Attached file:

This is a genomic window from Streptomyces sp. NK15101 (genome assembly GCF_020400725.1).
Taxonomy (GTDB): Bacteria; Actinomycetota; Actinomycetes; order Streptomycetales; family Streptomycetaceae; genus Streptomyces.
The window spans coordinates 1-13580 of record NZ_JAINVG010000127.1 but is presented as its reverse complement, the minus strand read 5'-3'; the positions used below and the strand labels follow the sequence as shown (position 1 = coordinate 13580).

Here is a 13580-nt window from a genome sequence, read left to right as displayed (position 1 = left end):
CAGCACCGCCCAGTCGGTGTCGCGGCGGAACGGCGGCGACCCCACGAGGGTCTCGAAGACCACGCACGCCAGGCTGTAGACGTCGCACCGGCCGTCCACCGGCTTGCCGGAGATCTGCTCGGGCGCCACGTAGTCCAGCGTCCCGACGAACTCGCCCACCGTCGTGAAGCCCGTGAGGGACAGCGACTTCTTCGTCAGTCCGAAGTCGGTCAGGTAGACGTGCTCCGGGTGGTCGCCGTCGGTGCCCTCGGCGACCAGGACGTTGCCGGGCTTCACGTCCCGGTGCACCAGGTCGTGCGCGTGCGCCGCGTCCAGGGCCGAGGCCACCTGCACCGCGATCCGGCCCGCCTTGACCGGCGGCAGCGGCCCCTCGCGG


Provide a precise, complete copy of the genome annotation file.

This is a genomic window from Streptomyces sp. NK15101 (genome assembly GCF_020400725.1).
Taxonomy (GTDB): Bacteria; Actinomycetota; Actinomycetes; order Streptomycetales; family Streptomycetaceae; genus Streptomyces.
The window spans coordinates 1-13580 of record NZ_JAINVG010000127.1 but is presented as its reverse complement, the minus strand read 5'-3'; the positions used below and the strand labels follow the sequence as shown (position 1 = coordinate 13580).

Here is a 13580-nt window from a genome sequence, read left to right as displayed (position 1 = left end):
CAGCACCGCCCAGTCGGTGTCGCGGCGGAACGGCGGCGACCCCACGAGGGTCTCGAAGACCACGCACGCCAGGCTGTAGACGTCGCACCGGCCGTCCACCGGCTTGCCGGAGATCTGCTCGGGCGCCACGTAGTCCAGCGTCCCGACGAACTCGCCCACCGTCGTGAAGCCCGTGAGGGACAGCGACTTCTTCGTCAGTCCGAAGTCGGTCAGGTAGACGTGCTCCGGGTGGTCGCCGTCGGTGCCCTCGGCGACCAGGACGTTGCCGGGCTTCACGTCCCGGTGCACCAGGTCGTGCGCGTGCGCCGCGTCCAGGGCCGAGGCCACCTGCACCGCGATCCGGCCCGCCTTGACCGGCGGCAGCGGCCCCTCGCGG